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Current Ratio Calculator


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Current ratio calculator helps you evaluate the short-term financial health of a business or entity by calculating its current ratio. This tool helps you assess a company’s ability to handle immediate financial responsibilities which provides insights into liquidity and financial stability.

How to use this current ratio calculator?

Enter the values of the Current Liabilities and Current Assets in the given field

Press the Calculate button

The calculator will instantly provide you with the results of your current ratio along with step by step-by-step solutions.

What is a current ratio?

The current ratio of a company is a liquidity ratio that measures the ability to pay short-term obligations or those due within a year.

A higher current ratio indicates a better ability to cover short-term obligations, while a lower ratio may suggest potential financial challenges. It's also known as the working capital ratio.

How to calculate the current ratio?

Calculating the current ratio is simple, just divide a company's current assets by its current liabilities. Current assets are items expected to turn into cash within a year, while current liabilities are obligations due within the same timeframe.

To calculate the current ratio, you can use the formula, such as:

Current ratio = Current assets / Current liabilities

Example of current ratio:

Suppose a company has the following financial information:

  • Current assets: $150,000
  • Current liabilities: $100,000

Now, add these values to the current ratio formula:

  • Current ratio = 150,000 / 100,000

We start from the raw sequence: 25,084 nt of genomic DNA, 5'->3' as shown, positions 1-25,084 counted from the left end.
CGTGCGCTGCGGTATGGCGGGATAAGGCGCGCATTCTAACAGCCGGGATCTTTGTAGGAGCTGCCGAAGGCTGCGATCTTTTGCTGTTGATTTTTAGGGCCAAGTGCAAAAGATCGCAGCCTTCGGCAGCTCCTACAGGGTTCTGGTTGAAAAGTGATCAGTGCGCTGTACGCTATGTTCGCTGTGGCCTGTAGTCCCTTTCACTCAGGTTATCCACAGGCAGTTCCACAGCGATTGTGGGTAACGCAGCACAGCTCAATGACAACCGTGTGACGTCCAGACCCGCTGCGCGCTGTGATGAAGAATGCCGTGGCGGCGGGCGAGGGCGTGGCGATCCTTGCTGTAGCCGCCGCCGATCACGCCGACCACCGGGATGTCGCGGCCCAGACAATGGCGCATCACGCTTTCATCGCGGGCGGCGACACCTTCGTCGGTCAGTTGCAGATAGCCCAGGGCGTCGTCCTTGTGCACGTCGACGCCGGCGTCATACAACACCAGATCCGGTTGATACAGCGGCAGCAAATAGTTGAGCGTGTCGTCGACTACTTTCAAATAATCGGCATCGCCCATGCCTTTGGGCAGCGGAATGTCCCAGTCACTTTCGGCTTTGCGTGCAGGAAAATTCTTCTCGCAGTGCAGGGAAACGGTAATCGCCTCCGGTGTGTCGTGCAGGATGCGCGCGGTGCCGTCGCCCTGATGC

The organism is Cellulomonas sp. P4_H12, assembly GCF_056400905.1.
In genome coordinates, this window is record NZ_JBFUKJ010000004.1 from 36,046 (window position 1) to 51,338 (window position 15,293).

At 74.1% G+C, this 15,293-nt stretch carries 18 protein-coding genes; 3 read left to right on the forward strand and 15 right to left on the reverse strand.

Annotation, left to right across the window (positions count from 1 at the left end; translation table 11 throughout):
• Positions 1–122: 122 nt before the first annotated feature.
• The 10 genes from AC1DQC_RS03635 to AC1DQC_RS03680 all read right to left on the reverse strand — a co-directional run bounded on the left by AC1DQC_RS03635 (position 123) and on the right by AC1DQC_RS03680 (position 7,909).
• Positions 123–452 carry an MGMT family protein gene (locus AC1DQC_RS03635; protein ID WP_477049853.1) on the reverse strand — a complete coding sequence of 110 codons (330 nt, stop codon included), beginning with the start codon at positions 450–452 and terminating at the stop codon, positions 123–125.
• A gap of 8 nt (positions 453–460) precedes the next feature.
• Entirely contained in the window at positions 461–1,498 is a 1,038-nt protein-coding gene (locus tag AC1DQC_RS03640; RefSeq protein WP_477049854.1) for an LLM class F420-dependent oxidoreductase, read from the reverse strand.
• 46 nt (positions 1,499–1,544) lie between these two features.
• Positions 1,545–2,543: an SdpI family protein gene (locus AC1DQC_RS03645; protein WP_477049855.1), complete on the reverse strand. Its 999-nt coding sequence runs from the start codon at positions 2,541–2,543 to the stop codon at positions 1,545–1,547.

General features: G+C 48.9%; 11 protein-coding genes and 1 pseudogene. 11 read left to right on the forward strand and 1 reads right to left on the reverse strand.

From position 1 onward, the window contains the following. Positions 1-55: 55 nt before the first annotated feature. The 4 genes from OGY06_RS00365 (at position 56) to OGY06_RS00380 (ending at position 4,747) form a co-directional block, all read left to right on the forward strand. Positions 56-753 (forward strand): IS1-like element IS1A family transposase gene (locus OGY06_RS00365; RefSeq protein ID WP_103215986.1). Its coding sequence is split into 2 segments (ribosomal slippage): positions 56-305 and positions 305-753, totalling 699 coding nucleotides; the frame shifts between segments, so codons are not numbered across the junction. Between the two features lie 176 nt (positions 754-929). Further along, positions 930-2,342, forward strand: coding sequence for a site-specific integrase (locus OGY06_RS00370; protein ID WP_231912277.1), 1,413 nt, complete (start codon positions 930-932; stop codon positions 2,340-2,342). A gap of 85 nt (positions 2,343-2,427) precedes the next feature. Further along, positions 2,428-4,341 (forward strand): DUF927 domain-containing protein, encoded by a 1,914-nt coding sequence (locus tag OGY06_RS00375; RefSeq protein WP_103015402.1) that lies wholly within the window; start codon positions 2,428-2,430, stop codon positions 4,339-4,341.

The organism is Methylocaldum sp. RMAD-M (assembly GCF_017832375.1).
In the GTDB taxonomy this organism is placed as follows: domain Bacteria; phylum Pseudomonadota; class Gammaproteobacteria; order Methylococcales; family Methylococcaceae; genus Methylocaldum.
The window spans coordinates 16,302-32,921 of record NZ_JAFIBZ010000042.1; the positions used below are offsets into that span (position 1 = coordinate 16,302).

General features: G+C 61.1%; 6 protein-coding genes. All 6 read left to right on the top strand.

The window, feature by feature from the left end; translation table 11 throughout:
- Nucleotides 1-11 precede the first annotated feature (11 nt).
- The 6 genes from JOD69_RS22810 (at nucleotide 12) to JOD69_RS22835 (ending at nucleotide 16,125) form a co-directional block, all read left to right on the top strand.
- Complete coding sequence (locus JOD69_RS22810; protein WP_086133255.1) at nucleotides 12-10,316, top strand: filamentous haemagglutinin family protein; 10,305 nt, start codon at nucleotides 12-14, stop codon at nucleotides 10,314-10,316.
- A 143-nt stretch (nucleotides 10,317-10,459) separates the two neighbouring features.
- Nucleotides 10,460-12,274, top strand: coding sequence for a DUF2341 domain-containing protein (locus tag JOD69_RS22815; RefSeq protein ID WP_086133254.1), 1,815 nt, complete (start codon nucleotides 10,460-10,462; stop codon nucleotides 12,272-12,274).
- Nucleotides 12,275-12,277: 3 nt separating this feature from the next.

• Current ratio = 1.5

In this scenario, the current ratio is 1.5 which indicates that the company has $1.50 in current assets for every $1.00 in current liabilities. A current ratio above 1 suggests the company can cover its short-term obligations.

How to calculate the current ratio using a balance sheet?

Here's a step-by-step guide on how to obtain the necessary information from a balance sheet:

1. Locate the Current Assets:

Current assets are assets that are expected to be converted into cash or used up within one year.

Common current assets include:

  • Cash and cash equivalents
  • Accounts receivable
  • Inventory
  • Short-term investments

2. Identify the Current Liabilities:

Current liabilities are obligations that are due within one year.

Common current liabilities include:

  • Accounts payable
  • Short-term debt
  • Accrued liabilities

3. Retrieve the Values:

Look at the balance sheet and find the values for total current assets and liabilities.

4. Apply the Formula:

Add the values into the current ratio formula:

  • Current ratio = Current assets / Current liabilities

5. Calculate:

Perform the division to get the current ratio.

For example, if the balance sheet indicates total current assets of $130,000 and total current liabilities of $80,000:

  • Current Ratio = 130,000 / 80,000
  • Current Ratio = 1.625

What is a good current ratio?

A current ratio between 1.2 to 2 is generally considered good. It indicates that a company has more current assets than current liabilities

Why current ratio is important? 

The current ratio is like a health check for a company. It helps investors see if a company can easily pay its short-term debts using what it owns. By comparing this ratio with other companies, investors can judge how financially strong a company is and make smart investment choices.

What is the difference between the current ratio and the quick ratio?

Let's take a closer look at the chart below for a better understanding:

Current Ratio vs Quick Ratio

Current Ratio vs Quick Ratio

Features Current Ratio Quick Ratio
Focus Includes all current assets. Considers only quick or liquid assets (cash, equivalents, accounts receivable).
Interpretation Offers a broader view of short-term liquidity. Stricter view of immediate ability to pay short-term debts .
Ideal ratio Generally above 1.5 Generally above 1
Industry sensitivity More industry-dependent Less industry-dependent
Timeframe Provides a broader, long-term perspective (a year or longer). Provides short-term insights (about three months).

Alan Walker

Studies mathematics sciences, and Technology. Tech geek and a content writer. Wikipedia addict who wants to know everything. Loves traveling, nature, reading. Math and Technology have done their part, and now it's the time for us to get benefits.

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